best linked data practice. If they are different (like in the infamous  
case of the SWRL ontology) significant problems arise. What is the use  
case of having distinct base URIs (physical location) and  
owl:Ontologies? I can certainly see the use case of working with local  
files (and we do this all the time), but for web-based ontologies this  
looks like a very bad practice?

> In order that a user not pay the price of this computation I suggest
> that you cache the ontology name somewhere based on either the file
> date, md5, or some other easily computed value that can indicate that
> a file has changed.

This could be an optimization for a future version. We have decided  
against persisting those mappings and instead compute the mapping at  
start-up because persisting them might introduce yet another thing  
that gets out of date. But I can see that Protege wants to cache those  
values because reloading all files to get their owl:Ontology is  

>> for N3/Turtle
>> files it uses the URI of the first owl:Ontology, or a base URI  
>> comment
>> in the head, etc. In any case, some base URI is needed to make files
>> importable.
> Also problematic, see above.

I don't think so, see above.


> Regards,
> Alan
>> If multiple files have the same base URI then the system
>> allows users to pick a "primary" file to resolve conflicts. But this
>> case is rare and can be easily worked around.
>> It is perfectly valid in TopBraid to split a namespace across  
>> multiple
>> files, and thus edit different snippets. As long as all snippets are
>> somehow distinguished with unique base URIs (maybe
>> , snippet2 etc) then it's possible to open them in isolation or  
>> have a
>> master file that imports them all. A simple union graph export
>> (possible via SPARQLMotion) can then be used to merge the various
>> smaller files, or, in the other direction, to split an existing large
>> file into multiple snippets. TopBraid makes a clear distinction
>> between the base URI and the unrelated concepts of default namespaces
>> and other namespaces. This means that all smaller files may contain
>> instances from multiple namespaces, or the same namespace. Editing
>> them in TopBraid is no problem, as long as you are aware of how the
>> system maintains its file-to-base URI mapping. I am more than happy  
>> to
>> discuss this further, but as this might be off-topic I suggest moving
>> to the TopBraid Composer mailing list [2].
>> By the way, the idea of using different base URIs (owl:imports
>> locations) for serving resources from other namespaces has been
>> implemented in the RDFex service [3], which can be used to import  
>> only
>> selected snippets from larger namespaces.
>> Thanks,
>> Holger
>> [1]
>> [2]
>> [3]
>> On Nov 2, 2009, at 8:48 PM, Ian Emmons wrote:
>>> Some tools, such as TopBraid Composer, do not behave well when the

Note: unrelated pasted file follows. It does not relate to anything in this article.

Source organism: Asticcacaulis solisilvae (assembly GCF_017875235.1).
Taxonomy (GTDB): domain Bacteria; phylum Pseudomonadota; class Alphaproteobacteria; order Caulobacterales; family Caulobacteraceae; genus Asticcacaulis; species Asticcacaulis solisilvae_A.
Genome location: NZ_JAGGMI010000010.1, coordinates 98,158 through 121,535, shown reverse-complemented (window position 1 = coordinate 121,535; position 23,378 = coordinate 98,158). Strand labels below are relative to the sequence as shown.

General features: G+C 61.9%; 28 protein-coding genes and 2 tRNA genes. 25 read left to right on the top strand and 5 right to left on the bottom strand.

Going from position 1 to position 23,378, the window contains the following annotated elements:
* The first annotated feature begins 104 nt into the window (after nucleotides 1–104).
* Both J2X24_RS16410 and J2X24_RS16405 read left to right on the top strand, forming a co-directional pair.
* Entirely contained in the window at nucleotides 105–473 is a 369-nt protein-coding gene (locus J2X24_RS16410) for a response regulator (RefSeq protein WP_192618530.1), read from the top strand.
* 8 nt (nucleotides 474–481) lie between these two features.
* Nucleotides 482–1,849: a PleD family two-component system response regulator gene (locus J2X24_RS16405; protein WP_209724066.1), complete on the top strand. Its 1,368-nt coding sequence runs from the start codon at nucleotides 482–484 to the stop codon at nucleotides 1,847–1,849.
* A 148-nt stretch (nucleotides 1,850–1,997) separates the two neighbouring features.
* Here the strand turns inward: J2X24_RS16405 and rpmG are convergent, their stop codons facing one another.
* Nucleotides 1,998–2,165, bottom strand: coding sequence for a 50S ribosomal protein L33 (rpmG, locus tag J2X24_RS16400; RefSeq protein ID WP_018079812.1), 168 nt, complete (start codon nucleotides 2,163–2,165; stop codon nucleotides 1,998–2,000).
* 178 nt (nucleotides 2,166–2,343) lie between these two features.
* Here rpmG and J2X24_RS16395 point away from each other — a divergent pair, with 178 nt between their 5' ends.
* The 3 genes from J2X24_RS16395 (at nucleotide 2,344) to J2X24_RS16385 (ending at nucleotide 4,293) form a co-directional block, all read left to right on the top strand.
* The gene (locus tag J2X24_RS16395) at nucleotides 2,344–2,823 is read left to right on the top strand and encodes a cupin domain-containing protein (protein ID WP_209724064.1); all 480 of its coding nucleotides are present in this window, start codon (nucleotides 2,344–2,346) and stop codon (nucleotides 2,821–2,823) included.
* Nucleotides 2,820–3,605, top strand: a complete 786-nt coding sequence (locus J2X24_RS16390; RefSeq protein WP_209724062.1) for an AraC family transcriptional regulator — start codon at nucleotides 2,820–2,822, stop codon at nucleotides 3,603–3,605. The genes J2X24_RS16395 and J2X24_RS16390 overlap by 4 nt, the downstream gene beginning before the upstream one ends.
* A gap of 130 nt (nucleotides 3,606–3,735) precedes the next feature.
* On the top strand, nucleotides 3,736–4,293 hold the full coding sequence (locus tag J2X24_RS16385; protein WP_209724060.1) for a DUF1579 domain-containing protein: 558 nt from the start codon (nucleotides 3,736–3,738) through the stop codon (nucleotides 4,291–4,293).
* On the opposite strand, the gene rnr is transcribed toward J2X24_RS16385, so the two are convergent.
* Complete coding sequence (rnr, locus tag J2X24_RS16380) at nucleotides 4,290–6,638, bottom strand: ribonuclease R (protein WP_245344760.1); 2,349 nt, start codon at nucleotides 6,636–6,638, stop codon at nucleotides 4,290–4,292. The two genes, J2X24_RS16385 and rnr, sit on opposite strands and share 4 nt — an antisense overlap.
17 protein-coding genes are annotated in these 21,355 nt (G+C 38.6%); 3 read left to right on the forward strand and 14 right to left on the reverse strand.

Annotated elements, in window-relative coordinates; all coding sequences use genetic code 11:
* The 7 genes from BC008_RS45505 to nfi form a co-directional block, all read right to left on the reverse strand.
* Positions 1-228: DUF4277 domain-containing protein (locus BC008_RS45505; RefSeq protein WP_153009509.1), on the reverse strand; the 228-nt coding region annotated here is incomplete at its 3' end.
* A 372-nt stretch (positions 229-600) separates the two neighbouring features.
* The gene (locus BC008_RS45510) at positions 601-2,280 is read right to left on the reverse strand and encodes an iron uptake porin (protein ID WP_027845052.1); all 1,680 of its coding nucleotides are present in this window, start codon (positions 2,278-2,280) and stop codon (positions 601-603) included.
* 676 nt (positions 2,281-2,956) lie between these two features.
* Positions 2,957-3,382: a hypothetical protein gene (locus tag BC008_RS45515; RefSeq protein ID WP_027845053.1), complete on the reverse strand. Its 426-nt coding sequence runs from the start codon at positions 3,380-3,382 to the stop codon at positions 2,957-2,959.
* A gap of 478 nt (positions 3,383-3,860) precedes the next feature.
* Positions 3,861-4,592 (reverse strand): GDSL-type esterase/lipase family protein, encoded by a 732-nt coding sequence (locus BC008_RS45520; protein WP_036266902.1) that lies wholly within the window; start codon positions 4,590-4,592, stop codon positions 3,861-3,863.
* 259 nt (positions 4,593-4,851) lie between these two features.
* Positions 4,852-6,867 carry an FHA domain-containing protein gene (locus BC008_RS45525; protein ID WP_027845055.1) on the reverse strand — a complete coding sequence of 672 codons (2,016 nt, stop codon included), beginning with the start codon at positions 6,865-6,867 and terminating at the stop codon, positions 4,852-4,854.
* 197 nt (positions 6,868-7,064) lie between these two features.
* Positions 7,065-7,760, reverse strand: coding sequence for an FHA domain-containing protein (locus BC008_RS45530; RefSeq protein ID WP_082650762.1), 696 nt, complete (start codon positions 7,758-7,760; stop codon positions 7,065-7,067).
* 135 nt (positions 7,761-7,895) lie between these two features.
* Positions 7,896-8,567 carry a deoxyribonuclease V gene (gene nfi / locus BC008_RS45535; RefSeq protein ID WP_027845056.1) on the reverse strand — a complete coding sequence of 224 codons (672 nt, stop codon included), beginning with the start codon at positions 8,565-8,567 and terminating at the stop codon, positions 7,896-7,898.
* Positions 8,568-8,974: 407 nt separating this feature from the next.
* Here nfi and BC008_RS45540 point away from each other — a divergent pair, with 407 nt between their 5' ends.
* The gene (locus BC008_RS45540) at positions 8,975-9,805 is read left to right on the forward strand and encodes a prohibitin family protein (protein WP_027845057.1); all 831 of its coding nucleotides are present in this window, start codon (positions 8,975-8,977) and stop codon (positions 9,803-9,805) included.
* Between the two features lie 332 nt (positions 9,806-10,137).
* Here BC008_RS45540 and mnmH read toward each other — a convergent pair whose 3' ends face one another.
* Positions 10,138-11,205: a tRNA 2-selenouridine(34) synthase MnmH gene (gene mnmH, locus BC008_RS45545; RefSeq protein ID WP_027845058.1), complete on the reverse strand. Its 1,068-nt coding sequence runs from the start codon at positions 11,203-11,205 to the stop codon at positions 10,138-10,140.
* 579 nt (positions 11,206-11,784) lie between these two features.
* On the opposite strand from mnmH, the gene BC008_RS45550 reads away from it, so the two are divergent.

>>> namespace-to-file mapping is not 1-to-1.  This fact doesn't say
>>> anything about the right or wrong of your proposal, of course --
>>> only about how easy it will be in practice.
>>> On Oct 26, 2009, at 10:25 AM, Simon Reinhardt wrote:
>>>> Hi,
>>>> It is becoming somewhat popular for large ontologies to be split
>>>> into a core ontology file and module ontology files (which import
>>>> the core). Normally each module then gets its own namespace for the
>>>> terms defined in it. I was wondering though if that is too
>>>> complicated for users of the ontologies. I have seen confusion of
>>>> "sioc" and "sioct" (the prefixes for the SIOC core and the SIOC
>>>> Types module namespaces) and when such vocabularies get higher
>>>> adoption by people not so well versed with ontologies I can see it
>>>> happen a lot more often.
>>>> So as an alternative I want to explore the idea of just using one
>>>> namespace shared between the core and the modules. The advantage
>>>> would be not having to guess which namespace to use. One
>>>> disadvantage for the developer(s) of the ontology is that a "local
>>>> name" can only be used in one of the modules or core, you can't use
>>>> the same "word" under a different namespace with a different
>>>> meaning. Another disadvantage is that if you want the terms to
>>>> dereference to the ontology files they have been defined in then
>>>> you can only do that with a "/" namespace (and you have to set up
>>>> lots of redirects).
>>>> My questions: What do you think of that idea? Can you see any other
>>>> advantages or disadvantages? Do you think several namespaces are
>>>> not confusing at all? And what are the main advantages to splitting
>>>> up ontologies into modules other than being easier to organise? Do
>>>> they justify a higher burden on the ontology users?
>>>> Thanks,
>>>> Simon

Received on Monday, 9 November 2009 19:15:49 UTC